Meituan Dianping, the Chinese online food delivery-to-ticketing firm, posted a jaw-dropping full-year unadjusted loss of 115.5 billion yuan for 2018.
Most of that loss was due to the fair value changes of convertible redeemable preferred shares. But even stripping away that accounting, the company still booked a huge operating loss of 11.1 billion yuan.
The platform had 6.39 billion orders last year. By rough calculation, Meituan lost 1.73 yuan for each delivery transaction.
Benefits of the food delivery app model have led to its popularity in recent years. We’ve seen similar platforms in Hong Kong, such as Deliveroo, Foodpanda, UberEATS, etc.
The services offer customers far more choices, and cover restaurants that are far away or little known. They also enable restaurant operators to expand their business coverage.
Food is usually delivered within half an hour, offering great convenience.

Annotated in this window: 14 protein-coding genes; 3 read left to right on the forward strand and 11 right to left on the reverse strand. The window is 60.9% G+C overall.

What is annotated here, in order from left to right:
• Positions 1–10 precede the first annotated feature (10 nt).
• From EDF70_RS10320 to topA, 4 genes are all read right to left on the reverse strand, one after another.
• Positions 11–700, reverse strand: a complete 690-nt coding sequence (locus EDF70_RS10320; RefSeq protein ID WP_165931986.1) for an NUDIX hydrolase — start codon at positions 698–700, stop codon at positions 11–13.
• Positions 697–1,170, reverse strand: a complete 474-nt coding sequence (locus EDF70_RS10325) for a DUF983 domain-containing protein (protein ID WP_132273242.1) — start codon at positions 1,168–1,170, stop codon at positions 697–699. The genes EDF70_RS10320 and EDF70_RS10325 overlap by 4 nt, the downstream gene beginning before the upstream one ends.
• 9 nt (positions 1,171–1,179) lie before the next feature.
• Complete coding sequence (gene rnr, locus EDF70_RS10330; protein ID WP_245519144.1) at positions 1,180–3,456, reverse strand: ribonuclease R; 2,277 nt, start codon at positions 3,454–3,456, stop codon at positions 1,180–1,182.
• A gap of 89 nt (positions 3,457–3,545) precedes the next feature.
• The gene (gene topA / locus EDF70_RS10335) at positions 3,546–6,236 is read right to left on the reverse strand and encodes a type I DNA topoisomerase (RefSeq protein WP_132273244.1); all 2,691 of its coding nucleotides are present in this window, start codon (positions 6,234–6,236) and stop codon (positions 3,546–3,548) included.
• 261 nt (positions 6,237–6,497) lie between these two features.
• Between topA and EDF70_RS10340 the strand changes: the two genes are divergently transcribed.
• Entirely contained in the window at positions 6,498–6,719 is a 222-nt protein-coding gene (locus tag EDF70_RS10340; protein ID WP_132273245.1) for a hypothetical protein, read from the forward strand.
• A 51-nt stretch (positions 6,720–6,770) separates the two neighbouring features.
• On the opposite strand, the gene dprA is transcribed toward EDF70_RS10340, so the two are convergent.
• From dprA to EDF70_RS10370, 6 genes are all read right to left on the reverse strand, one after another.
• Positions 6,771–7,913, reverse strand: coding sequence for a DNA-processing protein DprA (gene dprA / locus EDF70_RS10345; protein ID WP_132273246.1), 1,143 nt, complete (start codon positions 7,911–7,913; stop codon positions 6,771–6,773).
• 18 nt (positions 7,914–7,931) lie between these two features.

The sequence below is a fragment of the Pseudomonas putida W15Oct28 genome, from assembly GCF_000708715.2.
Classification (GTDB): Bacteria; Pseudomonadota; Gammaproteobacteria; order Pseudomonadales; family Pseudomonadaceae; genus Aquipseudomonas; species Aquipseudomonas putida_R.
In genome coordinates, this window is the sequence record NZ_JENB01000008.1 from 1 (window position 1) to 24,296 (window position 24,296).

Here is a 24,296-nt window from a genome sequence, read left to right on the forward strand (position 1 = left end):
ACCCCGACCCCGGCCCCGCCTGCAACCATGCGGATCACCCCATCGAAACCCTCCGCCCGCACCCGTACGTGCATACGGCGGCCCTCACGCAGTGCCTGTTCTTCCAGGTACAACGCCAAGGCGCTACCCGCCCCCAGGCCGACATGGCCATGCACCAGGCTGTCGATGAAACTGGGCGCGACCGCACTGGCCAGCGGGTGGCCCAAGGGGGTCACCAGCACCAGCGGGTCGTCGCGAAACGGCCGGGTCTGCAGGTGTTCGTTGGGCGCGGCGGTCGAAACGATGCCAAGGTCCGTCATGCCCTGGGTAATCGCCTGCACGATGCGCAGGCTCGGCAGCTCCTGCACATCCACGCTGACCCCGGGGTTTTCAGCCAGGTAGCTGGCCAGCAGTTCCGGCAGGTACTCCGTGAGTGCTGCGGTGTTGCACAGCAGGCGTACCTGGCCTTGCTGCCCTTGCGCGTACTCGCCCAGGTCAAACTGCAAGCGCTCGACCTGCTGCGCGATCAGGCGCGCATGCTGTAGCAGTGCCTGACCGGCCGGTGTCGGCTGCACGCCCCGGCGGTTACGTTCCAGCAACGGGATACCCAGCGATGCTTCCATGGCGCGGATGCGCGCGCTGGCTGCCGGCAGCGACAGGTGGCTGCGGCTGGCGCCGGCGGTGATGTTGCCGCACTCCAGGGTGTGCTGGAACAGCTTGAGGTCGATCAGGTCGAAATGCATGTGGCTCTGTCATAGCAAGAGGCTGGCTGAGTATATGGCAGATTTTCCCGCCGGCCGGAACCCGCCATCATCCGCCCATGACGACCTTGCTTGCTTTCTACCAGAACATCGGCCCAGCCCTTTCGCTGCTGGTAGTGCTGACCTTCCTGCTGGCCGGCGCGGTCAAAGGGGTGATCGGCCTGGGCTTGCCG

But most food delivery apps have yet to make profit. For example, these apps charge HK$10 to HK$20 service charge for each order in Hong Kong. Considering the hourly wage of delivery staff is typically above HK$55, or even more than HK$100 during busy hours, it’s hard to break even.
Don’t forget, there are other expenses related to vehicles, fuel, marketing, administration, etc.
In China, the food delivery market is characterized by the heated rivalry between Meituan and Ele.me.
Meituan, which is backed by Tencent, holds 60 percent market share. Despite its leading position, it’s challenged by a strong number two, the Alibaba-owned ele.me, which controls about 30 percent of the market.
The ongoing battle between the two further undermines their pricing power.
Meituan’s loss per delivery, around HK$2, is much lower than that of Hong Kong players, due to much bigger scale and lower labor costs on the mainland.
Still, it adds to a huge amount given the scale of the operation.
So if the food delivery business is hardly profitable, why are so many companies rushing into the market?
Theoretically, a final winner will have a strong grip on the market and can start to reap the rewards. But no one can tell who is going to be the survivor.
This article appeared in the Hong Kong Economic Journal on March 14
Translation by Julie Zhu
[Chinese version 中文版]
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